Evolution of the Organism

Part of a series that started with my evolution of the cell post. However, this one is likely easier to grok.

Before there were multicellular organisms, there were single cells. As the name implies, the multicellular organism can be best understood as a collection of single-celled organisms. How did we get here?

Communities and Films

In the evolution of the cell essay, I talk about the origin of the cell wall, and how it both improved catalytic efficiency and changed the evolutionary dynamics by creating separate heritable parcels. Essentially separating self from other. The key to moving on to larger organisms is here– this self other distinction is fundamentally illusory, there are still autopoietic traces leaking between the cell and its environment. Communities are a way to improve efficiency again as a way for autopoietic structures to emerge and eventually become codified at the next scale.

Imagine a collection of cells. This collection has no metastructure, but there are various chemical pathways that run through the community. The community is stable, but not reproducible. Now imagine the same community, but over time the genetic code of all the cells that leak chemical traces that run through the community start to encode those traces The genetic code starts to encode the community, and the community starts to encode the genetic code.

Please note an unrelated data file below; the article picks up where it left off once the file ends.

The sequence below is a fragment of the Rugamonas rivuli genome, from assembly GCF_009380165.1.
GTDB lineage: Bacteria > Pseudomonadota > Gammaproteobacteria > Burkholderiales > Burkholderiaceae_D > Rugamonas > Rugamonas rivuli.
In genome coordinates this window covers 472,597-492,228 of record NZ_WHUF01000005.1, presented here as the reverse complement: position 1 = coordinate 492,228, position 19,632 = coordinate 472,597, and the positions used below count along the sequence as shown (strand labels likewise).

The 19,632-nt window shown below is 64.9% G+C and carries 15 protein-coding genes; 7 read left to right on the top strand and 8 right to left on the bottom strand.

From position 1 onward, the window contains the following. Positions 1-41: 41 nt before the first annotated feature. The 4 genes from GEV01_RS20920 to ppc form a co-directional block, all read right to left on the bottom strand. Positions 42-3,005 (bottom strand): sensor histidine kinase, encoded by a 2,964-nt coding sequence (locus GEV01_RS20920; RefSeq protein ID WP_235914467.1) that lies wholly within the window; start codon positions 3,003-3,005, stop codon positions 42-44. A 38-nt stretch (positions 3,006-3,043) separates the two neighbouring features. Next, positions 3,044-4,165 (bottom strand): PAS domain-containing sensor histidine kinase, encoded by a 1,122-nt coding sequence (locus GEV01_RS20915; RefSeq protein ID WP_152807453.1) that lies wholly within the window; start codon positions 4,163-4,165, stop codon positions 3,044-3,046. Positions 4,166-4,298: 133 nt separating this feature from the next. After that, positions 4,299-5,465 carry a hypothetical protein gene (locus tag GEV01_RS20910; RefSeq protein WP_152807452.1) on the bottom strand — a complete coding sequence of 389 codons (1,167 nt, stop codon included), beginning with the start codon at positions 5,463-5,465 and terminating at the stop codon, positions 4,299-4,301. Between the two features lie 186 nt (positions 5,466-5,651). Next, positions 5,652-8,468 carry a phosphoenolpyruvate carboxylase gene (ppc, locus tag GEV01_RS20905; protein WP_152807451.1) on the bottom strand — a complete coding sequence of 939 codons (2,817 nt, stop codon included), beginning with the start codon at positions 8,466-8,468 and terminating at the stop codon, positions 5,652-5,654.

These traces are often referred to as ‘cell signaling pathways’. Once the cellular information starts to encode the community, the community can start to co-evolve. Soon, faster and more efficient pathways start to emerge, such as gap junctions. Gap junctions allow for two cells to become electrically coupled and to communicate by electrical impulses, which increases their communication time by orders of magnitude. Cellular collectives start to form. The gap junction also serves to mechanically couple cells to one another. This increases the co-evolutionary pressure, and acts as another mode of communication.

At this point we have mechanically, electrically and chemically coupled cells. These form biofilms and the first microbial mats.

Tissues, Blood and Nerves